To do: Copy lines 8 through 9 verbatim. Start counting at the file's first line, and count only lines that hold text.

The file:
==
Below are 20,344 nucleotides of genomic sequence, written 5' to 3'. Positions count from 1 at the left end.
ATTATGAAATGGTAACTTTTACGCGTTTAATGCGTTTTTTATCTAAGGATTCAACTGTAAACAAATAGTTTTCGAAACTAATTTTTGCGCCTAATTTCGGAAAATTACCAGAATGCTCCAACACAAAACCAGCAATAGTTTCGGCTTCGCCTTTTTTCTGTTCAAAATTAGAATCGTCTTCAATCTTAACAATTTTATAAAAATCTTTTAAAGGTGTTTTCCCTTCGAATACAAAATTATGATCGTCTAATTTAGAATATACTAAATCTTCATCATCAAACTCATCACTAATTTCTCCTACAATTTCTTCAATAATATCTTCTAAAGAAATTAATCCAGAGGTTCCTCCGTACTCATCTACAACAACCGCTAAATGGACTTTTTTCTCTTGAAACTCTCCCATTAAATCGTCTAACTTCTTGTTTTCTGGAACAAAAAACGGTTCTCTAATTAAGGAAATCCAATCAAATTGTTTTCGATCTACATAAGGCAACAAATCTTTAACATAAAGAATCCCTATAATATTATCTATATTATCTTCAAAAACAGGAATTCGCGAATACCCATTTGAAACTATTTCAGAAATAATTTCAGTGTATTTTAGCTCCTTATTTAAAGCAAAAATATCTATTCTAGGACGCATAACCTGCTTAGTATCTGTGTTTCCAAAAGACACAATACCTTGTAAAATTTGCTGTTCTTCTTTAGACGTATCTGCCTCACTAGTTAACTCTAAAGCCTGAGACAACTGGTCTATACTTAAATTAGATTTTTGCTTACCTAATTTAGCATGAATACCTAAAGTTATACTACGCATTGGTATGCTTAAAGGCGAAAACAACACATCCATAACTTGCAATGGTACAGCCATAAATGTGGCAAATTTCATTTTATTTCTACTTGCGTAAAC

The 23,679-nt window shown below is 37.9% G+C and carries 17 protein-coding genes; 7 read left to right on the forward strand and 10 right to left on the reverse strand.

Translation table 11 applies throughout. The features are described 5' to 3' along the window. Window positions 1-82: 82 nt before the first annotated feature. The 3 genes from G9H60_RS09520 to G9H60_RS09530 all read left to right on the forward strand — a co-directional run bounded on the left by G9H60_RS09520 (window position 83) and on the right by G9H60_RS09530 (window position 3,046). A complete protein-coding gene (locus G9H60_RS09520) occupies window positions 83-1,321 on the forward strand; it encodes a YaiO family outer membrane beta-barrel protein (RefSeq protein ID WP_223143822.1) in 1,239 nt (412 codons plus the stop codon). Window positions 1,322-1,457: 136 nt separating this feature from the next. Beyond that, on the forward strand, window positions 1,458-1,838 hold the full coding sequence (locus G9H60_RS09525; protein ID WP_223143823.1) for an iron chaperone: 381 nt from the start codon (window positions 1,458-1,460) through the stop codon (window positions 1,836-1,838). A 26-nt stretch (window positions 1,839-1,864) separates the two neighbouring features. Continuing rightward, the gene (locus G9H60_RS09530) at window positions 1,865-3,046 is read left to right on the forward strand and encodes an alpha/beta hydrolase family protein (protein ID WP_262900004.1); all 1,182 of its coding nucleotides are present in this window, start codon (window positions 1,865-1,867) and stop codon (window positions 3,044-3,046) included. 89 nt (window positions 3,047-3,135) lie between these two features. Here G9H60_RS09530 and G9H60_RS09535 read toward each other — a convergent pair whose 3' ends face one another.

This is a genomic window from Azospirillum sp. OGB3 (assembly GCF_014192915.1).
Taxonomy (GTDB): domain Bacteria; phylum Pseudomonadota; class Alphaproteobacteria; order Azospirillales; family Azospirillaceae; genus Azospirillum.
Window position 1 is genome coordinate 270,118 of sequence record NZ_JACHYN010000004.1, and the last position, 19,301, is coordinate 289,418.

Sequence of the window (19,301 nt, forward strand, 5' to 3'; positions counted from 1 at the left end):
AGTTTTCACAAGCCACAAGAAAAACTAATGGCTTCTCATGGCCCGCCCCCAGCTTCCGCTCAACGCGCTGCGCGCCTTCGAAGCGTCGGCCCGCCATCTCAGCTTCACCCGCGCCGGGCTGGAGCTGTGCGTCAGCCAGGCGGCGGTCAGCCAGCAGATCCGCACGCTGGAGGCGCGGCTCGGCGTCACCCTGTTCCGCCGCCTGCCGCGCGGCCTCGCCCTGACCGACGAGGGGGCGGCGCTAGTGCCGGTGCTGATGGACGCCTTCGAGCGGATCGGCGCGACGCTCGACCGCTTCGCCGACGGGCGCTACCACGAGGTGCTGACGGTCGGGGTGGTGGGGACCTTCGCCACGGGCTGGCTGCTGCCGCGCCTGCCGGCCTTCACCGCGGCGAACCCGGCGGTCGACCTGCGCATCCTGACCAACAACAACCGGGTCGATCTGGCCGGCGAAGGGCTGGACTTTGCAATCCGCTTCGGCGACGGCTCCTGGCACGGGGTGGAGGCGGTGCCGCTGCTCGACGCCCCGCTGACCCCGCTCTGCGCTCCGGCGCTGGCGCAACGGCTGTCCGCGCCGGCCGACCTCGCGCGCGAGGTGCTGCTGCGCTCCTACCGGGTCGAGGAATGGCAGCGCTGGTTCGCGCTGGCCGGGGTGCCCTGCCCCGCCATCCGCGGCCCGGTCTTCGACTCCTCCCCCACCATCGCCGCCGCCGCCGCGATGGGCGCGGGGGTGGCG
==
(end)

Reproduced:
Sequence of the window (19,301 nt, forward strand, 5' to 3'; positions counted from 1 at the left end):
AGTTTTCACAAGCCACAAGAAAAACTAATGGCTTCTCATGGCCCGCCCCCAGCTTCCGCTCAACGCGCTGCGCGCCTTCGAAGCGTCGGCCCGCCATCTCAGCTTCACCCGCGCCGGGCTGGAGCTGTGCGTCAGCCAGGCGGCGGTCAGCCAGCAGATCCGCACGCTGGAGGCGCGGCTCGGCGTCACCCTGTTCCGCCGCCTGCCGCGCGGCCTCGCCCTGACCGACGAGGGGGCGGCGCTAGTGCCGGTGCTGATGGACGCCTTCGAGCGGATCGGCGCGACGCTCGACCGCTTCGCCGACGGGCGCTACCACGAGGTGCTGACGGTCGGGGTGGTGGGGACCTTCGCCACGGGCTGGCTGCTGCCGCGCCTGCCGGCCTTCACCGCGGCGAACCCGGCGGTCGACCTGCGCATCCTGACCAACAACAACCGGGTCGATCTGGCCGGCGAAGGGCTGGACTTTGCAATCCGCTTCGGCGACGGCTCCTGGCACGGGGTGGAGGCGGTGCCGCTGCTCGACGCCCCGCTGACCCCGCTCTGCGCTCCGGCGCTGGCGCAACGGCTGTCCGCGCCGGCCGACCTCGCGCGCGAGGTGCTGCTGCGCTCCTACCGGGTCGAGGAATGGCAGCGCTGGTTCGCGCTGGCCGGGGTGCCCTGCCCCGCCATCCGCGGCCCGGTCTTCGACTCCTCCCCCACCATCGCCGCCGCCGCCGCGATGGGCGCGGGGGTGGCG